The Peace River area of northeastern British Columbia has supported hunting peoples for over ten thousand years. Hunters of the Dane-zaa First Nations and their ancestors managed the land; the selective use of fire maintained a rich and complex series of habitats. When Alexander Mackenzie visited the area in 1793 he wrote in his journal that, "The country is so crowded with animals as to have the appearance, in some places, of a stall-yard, from the state of the ground, and the quantity of dung which is scattered over it." Moose, deer and caribou lived in the muskeg country east of the Rocky Mountains. Marmots, sheep and goats were found at higher elevations. Beaver, rabbits and other fur-bearing animals provided people with warm winter clothing. Bison were abundant in the prairie land adjacent to the Peace River.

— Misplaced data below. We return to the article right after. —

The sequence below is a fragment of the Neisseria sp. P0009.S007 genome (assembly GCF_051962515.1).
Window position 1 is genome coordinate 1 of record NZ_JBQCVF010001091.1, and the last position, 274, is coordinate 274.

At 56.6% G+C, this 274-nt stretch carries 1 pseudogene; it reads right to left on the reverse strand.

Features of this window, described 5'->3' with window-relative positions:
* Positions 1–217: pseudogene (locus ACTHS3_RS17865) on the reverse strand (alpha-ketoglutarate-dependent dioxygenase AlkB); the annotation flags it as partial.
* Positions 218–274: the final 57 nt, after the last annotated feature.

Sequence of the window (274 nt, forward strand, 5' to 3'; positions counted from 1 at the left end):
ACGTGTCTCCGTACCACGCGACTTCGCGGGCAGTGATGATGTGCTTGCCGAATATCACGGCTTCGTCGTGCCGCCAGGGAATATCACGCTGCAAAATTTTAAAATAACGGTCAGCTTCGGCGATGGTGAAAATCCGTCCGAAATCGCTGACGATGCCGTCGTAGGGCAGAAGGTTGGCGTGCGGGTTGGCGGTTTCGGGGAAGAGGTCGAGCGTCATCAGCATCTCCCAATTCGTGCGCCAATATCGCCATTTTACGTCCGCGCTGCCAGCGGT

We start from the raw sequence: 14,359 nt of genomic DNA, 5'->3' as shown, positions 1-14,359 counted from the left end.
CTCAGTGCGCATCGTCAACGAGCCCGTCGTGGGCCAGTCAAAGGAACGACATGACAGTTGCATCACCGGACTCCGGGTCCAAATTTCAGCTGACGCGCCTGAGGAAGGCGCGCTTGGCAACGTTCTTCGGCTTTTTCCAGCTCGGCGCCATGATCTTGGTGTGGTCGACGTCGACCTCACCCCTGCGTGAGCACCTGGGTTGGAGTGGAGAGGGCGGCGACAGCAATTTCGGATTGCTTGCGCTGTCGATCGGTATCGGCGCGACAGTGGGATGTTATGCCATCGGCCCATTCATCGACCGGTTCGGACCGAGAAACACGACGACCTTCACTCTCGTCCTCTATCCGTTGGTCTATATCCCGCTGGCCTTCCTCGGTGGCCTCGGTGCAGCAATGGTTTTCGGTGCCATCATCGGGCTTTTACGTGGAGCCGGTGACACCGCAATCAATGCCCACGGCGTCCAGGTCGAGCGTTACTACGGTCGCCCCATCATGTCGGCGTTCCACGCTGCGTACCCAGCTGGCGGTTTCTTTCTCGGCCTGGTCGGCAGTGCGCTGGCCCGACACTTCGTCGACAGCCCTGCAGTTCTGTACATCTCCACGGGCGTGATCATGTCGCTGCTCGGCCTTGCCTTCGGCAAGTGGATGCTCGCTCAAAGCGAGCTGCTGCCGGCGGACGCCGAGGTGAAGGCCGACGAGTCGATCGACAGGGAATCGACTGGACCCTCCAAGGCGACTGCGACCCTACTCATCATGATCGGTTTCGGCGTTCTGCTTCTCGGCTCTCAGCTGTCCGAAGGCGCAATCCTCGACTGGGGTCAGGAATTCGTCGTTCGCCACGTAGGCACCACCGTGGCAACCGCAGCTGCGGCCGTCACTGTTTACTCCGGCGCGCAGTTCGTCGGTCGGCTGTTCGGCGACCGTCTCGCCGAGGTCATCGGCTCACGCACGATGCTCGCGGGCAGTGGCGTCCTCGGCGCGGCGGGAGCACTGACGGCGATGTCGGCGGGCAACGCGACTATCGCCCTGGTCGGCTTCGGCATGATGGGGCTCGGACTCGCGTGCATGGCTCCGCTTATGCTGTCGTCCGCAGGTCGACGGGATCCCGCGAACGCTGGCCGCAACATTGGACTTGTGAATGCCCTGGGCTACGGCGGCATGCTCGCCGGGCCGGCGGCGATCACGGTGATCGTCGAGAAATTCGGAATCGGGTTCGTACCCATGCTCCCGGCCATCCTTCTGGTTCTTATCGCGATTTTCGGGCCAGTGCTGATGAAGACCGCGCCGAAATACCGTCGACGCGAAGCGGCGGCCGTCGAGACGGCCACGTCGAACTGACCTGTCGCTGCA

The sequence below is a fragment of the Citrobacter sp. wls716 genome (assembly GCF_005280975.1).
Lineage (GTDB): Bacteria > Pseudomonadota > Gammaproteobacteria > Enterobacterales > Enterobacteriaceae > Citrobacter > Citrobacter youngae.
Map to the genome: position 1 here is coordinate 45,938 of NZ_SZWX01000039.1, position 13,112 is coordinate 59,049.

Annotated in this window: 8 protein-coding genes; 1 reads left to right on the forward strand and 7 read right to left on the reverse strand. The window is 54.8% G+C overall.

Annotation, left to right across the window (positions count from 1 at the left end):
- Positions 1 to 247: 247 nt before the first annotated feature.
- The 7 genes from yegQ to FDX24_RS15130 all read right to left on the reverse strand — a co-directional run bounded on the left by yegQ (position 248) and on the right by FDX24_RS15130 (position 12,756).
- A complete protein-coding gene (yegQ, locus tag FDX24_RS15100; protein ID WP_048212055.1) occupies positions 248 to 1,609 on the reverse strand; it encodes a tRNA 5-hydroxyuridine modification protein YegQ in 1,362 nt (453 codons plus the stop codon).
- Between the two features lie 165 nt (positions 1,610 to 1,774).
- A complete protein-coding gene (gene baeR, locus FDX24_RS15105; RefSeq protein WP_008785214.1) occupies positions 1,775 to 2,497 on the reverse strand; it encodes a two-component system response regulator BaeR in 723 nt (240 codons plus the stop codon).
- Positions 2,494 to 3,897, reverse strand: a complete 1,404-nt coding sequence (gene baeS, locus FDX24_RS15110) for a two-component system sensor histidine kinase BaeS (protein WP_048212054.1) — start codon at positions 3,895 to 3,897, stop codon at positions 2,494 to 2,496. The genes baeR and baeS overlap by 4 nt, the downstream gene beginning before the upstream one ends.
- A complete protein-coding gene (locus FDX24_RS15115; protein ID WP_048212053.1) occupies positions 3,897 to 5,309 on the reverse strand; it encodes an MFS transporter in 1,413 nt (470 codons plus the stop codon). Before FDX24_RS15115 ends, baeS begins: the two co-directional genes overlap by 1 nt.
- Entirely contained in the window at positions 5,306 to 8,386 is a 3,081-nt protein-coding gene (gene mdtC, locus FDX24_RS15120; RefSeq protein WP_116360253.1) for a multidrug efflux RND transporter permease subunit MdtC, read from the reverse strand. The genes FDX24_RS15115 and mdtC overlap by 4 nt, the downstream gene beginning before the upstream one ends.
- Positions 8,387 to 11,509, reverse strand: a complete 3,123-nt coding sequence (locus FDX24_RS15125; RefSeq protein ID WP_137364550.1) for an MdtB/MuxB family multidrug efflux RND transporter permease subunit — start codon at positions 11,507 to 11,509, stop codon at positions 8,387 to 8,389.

The first twenty-five years of the fur trade caused major changes to the ecology of the region. By the time the first Hudson's Bay Company post was established in 1823, the abundant bison Mackenzie described had been almost entirely eliminated, and hunters came to rely more on moose and beaver.